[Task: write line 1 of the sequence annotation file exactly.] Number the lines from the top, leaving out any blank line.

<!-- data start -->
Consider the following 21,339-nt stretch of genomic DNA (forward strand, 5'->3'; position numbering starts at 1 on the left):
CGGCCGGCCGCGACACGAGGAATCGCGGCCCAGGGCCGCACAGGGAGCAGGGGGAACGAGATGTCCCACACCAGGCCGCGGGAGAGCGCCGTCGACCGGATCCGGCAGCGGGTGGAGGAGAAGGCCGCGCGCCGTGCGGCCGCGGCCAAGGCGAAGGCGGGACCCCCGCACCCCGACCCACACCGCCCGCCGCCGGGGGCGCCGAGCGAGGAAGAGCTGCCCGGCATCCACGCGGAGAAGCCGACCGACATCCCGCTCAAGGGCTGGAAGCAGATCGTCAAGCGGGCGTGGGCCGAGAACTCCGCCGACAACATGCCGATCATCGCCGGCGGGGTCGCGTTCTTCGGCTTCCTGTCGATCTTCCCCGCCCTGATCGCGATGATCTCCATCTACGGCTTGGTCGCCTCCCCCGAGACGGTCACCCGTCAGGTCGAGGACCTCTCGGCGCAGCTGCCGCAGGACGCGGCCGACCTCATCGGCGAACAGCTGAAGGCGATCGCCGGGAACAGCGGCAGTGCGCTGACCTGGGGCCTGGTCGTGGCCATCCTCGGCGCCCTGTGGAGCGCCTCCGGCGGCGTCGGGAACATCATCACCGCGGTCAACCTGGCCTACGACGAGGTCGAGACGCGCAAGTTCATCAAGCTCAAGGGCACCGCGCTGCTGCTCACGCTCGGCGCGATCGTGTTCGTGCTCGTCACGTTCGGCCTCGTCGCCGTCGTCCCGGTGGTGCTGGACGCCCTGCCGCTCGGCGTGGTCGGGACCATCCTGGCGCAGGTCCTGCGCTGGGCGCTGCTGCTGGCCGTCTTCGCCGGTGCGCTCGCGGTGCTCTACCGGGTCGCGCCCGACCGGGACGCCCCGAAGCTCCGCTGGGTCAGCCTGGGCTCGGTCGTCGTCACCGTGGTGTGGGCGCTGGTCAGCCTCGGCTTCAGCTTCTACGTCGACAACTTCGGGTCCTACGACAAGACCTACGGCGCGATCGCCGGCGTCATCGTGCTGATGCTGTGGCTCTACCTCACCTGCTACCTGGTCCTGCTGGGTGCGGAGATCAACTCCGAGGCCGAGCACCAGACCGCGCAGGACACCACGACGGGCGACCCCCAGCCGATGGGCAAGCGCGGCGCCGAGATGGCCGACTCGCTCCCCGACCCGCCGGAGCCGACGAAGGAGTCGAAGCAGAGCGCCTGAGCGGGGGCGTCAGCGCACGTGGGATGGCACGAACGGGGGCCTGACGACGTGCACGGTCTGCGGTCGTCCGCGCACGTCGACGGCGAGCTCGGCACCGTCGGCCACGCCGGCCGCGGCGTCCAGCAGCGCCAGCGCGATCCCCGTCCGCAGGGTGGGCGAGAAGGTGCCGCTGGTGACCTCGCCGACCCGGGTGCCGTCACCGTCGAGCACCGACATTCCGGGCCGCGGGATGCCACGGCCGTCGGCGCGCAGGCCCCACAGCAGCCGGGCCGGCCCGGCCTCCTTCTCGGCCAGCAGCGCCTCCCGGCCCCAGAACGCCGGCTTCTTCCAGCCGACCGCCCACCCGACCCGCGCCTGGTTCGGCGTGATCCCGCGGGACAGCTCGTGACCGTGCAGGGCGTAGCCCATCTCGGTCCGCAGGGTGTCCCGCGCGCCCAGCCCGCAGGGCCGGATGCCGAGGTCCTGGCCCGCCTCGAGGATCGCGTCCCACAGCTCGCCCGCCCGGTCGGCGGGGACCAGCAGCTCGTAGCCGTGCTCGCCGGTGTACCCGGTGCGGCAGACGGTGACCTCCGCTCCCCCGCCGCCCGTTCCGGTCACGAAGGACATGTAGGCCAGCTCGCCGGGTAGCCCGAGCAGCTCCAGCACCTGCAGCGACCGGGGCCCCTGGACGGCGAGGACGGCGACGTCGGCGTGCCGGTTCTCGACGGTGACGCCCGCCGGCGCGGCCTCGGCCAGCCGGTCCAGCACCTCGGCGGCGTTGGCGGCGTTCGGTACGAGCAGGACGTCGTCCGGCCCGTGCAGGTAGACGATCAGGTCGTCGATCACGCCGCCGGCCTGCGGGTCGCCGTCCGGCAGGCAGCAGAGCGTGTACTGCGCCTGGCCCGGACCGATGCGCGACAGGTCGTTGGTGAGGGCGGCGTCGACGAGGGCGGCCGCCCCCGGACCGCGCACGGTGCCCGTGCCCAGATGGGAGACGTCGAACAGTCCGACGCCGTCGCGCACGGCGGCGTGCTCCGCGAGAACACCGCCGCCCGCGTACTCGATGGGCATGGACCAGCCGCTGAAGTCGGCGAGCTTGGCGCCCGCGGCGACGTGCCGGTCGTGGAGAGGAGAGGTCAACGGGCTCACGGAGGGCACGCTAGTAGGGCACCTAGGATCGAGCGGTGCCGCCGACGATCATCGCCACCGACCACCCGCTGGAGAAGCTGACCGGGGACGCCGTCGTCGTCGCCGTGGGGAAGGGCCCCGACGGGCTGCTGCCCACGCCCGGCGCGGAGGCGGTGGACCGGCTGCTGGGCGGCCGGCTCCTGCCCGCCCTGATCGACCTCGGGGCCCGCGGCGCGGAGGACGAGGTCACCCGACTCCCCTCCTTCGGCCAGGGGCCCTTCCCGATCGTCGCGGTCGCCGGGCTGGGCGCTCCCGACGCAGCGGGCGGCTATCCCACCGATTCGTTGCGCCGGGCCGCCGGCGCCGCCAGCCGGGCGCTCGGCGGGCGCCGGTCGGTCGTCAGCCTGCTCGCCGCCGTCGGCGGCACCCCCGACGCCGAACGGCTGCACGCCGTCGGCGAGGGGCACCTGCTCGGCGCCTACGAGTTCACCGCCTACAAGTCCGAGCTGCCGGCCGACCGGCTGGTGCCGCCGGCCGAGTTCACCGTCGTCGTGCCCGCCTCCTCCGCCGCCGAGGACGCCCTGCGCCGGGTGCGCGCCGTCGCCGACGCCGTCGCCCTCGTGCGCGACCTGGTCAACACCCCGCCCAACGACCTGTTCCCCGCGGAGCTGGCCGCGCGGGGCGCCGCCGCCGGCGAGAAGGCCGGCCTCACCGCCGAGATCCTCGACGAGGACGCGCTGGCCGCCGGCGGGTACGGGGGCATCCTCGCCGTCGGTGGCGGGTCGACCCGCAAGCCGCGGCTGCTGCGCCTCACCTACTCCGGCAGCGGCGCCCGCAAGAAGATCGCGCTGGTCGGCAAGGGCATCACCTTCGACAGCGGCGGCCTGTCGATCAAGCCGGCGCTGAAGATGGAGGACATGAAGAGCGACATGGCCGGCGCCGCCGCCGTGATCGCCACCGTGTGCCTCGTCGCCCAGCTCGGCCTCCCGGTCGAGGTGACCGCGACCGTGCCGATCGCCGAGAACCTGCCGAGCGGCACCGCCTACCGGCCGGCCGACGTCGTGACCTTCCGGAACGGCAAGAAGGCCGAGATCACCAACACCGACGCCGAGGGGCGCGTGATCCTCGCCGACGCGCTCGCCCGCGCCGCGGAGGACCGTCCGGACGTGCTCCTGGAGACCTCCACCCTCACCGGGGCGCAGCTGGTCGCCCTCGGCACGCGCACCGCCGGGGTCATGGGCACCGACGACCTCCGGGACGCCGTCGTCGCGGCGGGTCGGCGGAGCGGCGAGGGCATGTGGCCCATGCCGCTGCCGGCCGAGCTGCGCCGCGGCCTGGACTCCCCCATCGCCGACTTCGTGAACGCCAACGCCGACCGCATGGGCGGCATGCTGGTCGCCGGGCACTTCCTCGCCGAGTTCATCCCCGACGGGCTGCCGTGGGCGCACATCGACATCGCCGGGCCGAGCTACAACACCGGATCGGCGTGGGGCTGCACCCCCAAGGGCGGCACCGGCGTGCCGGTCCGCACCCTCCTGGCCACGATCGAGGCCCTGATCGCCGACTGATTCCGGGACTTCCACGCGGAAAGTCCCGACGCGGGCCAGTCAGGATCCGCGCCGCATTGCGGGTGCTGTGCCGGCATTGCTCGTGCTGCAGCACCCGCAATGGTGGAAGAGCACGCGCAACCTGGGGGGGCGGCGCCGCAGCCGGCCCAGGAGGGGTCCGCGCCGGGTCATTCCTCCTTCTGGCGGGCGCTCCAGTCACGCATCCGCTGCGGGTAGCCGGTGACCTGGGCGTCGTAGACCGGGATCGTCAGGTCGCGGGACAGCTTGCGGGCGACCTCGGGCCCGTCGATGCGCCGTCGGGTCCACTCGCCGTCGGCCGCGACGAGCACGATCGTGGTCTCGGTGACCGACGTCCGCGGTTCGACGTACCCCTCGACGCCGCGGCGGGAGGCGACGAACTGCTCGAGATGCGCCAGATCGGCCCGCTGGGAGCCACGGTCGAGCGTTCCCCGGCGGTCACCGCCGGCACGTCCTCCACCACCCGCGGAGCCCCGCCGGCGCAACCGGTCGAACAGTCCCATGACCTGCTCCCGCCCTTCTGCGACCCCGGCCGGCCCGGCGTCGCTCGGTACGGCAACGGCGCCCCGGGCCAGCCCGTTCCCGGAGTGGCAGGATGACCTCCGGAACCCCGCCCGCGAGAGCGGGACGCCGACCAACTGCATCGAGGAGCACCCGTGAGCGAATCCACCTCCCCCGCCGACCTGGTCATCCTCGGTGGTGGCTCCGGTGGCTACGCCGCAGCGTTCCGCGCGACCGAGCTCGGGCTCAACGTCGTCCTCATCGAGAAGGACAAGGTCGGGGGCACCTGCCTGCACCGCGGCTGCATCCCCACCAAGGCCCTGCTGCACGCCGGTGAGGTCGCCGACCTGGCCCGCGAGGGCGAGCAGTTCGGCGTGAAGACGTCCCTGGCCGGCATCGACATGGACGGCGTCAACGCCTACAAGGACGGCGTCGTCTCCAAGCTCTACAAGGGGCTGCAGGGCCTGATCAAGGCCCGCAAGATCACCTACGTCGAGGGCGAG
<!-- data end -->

Consider the following 21,339-nt stretch of genomic DNA (forward strand, 5'->3'; position numbering starts at 1 on the left):